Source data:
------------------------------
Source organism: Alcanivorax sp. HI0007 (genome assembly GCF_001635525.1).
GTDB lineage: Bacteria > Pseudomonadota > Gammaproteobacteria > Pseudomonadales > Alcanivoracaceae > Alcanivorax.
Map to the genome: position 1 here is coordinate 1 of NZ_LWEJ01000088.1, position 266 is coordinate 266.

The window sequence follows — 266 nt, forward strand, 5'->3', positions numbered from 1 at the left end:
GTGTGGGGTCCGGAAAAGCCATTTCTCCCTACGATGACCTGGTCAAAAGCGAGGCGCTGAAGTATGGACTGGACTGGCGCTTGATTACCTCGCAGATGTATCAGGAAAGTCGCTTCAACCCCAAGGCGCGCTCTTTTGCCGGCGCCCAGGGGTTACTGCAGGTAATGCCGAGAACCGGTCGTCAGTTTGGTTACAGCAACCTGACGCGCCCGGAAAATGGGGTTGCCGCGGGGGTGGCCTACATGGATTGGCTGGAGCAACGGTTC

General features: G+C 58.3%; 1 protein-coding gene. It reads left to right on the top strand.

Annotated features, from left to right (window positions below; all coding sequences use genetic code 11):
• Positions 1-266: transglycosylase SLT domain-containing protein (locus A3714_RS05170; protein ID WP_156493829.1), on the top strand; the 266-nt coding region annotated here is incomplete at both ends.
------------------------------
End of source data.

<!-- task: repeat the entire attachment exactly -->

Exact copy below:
Source organism: Alcanivorax sp. HI0007 (genome assembly GCF_001635525.1).
GTDB lineage: Bacteria > Pseudomonadota > Gammaproteobacteria > Pseudomonadales > Alcanivoracaceae > Alcanivorax.
Map to the genome: position 1 here is coordinate 1 of NZ_LWEJ01000088.1, position 266 is coordinate 266.

The window sequence follows — 266 nt, forward strand, 5'->3', positions numbered from 1 at the left end:
GTGTGGGGTCCGGAAAAGCCATTTCTCCCTACGATGACCTGGTCAAAAGCGAGGCGCTGAAGTATGGACTGGACTGGCGCTTGATTACCTCGCAGATGTATCAGGAAAGTCGCTTCAACCCCAAGGCGCGCTCTTTTGCCGGCGCCCAGGGGTTACTGCAGGTAATGCCGAGAACCGGTCGTCAGTTTGGTTACAGCAACCTGACGCGCCCGGAAAATGGGGTTGCCGCGGGGGTGGCCTACATGGATTGGCTGGAGCAACGGTTC

General features: G+C 58.3%; 1 protein-coding gene. It reads left to right on the top strand.

Annotated features, from left to right (window positions below; all coding sequences use genetic code 11):
• Positions 1-266: transglycosylase SLT domain-containing protein (locus A3714_RS05170; protein ID WP_156493829.1), on the top strand; the 266-nt coding region annotated here is incomplete at both ends.